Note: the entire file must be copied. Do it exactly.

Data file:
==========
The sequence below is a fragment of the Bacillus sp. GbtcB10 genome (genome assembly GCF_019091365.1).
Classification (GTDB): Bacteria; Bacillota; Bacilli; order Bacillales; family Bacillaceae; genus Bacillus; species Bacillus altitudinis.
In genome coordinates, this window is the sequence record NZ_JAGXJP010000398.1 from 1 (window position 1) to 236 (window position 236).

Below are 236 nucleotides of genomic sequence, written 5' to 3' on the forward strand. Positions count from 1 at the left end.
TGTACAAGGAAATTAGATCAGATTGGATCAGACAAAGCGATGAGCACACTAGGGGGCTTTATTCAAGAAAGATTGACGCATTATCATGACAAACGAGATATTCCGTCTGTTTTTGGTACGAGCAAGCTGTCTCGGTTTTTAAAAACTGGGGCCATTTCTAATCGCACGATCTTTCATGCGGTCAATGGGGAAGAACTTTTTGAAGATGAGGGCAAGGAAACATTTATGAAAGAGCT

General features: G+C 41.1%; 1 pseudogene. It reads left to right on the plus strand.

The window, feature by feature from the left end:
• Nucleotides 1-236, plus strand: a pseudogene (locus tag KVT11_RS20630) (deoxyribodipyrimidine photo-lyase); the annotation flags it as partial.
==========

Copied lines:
The sequence below is a fragment of the Bacillus sp. GbtcB10 genome (genome assembly GCF_019091365.1).
Classification (GTDB): Bacteria; Bacillota; Bacilli; order Bacillales; family Bacillaceae; genus Bacillus; species Bacillus altitudinis.
In genome coordinates, this window is the sequence record NZ_JAGXJP010000398.1 from 1 (window position 1) to 236 (window position 236).

Below are 236 nucleotides of genomic sequence, written 5' to 3' on the forward strand. Positions count from 1 at the left end.
TGTACAAGGAAATTAGATCAGATTGGATCAGACAAAGCGATGAGCACACTAGGGGGCTTTATTCAAGAAAGATTGACGCATTATCATGACAAACGAGATATTCCGTCTGTTTTTGGTACGAGCAAGCTGTCTCGGTTTTTAAAAACTGGGGCCATTTCTAATCGCACGATCTTTCATGCGGTCAATGGGGAAGAACTTTTTGAAGATGAGGGCAAGGAAACATTTATGAAAGAGCT

General features: G+C 41.1%; 1 pseudogene. It reads left to right on the plus strand.

The window, feature by feature from the left end:
• Nucleotides 1-236, plus strand: a pseudogene (locus tag KVT11_RS20630) (deoxyribodipyrimidine photo-lyase); the annotation flags it as partial.